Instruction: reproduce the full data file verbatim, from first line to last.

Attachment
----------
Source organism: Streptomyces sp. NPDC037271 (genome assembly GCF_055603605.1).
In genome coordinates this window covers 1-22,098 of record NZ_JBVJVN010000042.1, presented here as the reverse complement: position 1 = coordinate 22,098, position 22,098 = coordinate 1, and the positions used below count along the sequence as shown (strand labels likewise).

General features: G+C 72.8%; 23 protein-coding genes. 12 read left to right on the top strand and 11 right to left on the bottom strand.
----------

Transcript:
Source organism: Streptomyces sp. NPDC037271 (genome assembly GCF_055603605.1).
In genome coordinates this window covers 1-22,098 of record NZ_JBVJVN010000042.1, presented here as the reverse complement: position 1 = coordinate 22,098, position 22,098 = coordinate 1, and the positions used below count along the sequence as shown (strand labels likewise).

General features: G+C 72.8%; 23 protein-coding genes. 12 read left to right on the top strand and 11 right to left on the bottom strand.